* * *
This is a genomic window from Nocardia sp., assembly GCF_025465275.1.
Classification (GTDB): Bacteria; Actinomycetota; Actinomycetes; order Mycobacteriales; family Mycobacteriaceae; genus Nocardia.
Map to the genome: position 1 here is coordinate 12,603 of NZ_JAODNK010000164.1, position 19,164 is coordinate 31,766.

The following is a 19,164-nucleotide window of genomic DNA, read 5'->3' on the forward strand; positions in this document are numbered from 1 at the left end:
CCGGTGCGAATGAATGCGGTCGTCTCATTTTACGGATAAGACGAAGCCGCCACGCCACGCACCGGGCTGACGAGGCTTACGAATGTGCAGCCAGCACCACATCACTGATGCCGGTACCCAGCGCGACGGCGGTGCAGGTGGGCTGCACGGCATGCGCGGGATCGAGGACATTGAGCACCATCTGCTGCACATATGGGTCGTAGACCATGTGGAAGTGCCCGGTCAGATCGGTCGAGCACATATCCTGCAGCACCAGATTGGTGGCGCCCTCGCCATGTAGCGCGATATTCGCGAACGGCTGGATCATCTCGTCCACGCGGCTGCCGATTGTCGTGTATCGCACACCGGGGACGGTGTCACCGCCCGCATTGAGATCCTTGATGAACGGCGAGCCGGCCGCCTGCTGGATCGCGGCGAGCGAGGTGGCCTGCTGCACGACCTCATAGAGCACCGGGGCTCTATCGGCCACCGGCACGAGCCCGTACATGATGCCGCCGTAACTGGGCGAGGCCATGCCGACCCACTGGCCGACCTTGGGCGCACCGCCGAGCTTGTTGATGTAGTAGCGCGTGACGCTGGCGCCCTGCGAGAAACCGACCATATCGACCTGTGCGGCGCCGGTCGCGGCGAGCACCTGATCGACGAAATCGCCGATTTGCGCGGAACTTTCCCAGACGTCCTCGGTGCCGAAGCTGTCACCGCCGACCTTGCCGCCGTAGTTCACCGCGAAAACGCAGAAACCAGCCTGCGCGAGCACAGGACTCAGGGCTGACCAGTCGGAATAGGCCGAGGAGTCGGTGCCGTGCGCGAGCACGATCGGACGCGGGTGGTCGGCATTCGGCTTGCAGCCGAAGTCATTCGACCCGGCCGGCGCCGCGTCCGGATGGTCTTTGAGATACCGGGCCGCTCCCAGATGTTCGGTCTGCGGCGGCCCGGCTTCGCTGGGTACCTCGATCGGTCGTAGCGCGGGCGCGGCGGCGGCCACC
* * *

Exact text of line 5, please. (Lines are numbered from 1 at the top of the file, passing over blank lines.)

CCGGTGCGAATGAATGCGGTCGTCTCATTTTACGGATAAGACGAAGCCGCCACGCCACGCACCGGGCTGACGAGGCTTACGAATGTGCAGCCAGCACCACATCACTGATGCCGGTACCCAGCGCGACGGCGGTGCAGGTGGGCTGCACGGCATGCGCGGGATCGAGGACATTGAGCACCATCTGCTGCACATATGGGTCGTAGACCATGTGGAAGTGCCCGGTCAGATCGGTCGAGCACATATCCTGCAGCACCAGATTGGTGGCGCCCTCGCCATGTAGCGCGATATTCGCGAACGGCTGGATCATCTCGTCCACGCGGCTGCCGATTGTCGTGTATCGCACACCGGGGACGGTGTCACCGCCCGCATTGAGATCCTTGATGAACGGCGAGCCGGCCGCCTGCTGGATCGCGGCGAGCGAGGTGGCCTGCTGCACGACCTCATAGAGCACCGGGGCTCTATCGGCCACCGGCACGAGCCCGTACATGATGCCGCCGTAACTGGGCGAGGCCATGCCGACCCACTGGCCGACCTTGGGCGCACCGCCGAGCTTGTTGATGTAGTAGCGCGTGACGCTGGCGCCCTGCGAGAAACCGACCATATCGACCTGTGCGGCGCCGGTCGCGGCGAGCACCTGATCGACGAAATCGCCGATTTGCGCGGAACTTTCCCAGACGTCCTCGGTGCCGAAGCTGTCACCGCCGACCTTGCCGCCGTAGTTCACCGCGAAAACGCAGAAACCAGCCTGCGCGAGCACAGGACTCAGGGCTGACCAGTCGGAATAGGCCGAGGAGTCGGTGCCGTGCGCGAGCACGATCGGACGCGGGTGGTCGGCATTCGGCTTGCAGCCGAAGTCATTCGACCCGGCCGGCGCCGCGTCCGGATGGTCTTTGAGATACCGGGCCGCTCCCAGATGTTCGGTCTGCGGCGGCCCGGCTTCGCTGGGTACCTCGATCGGTCGTAGCGCGGGCGCGGCGGCGGCCACC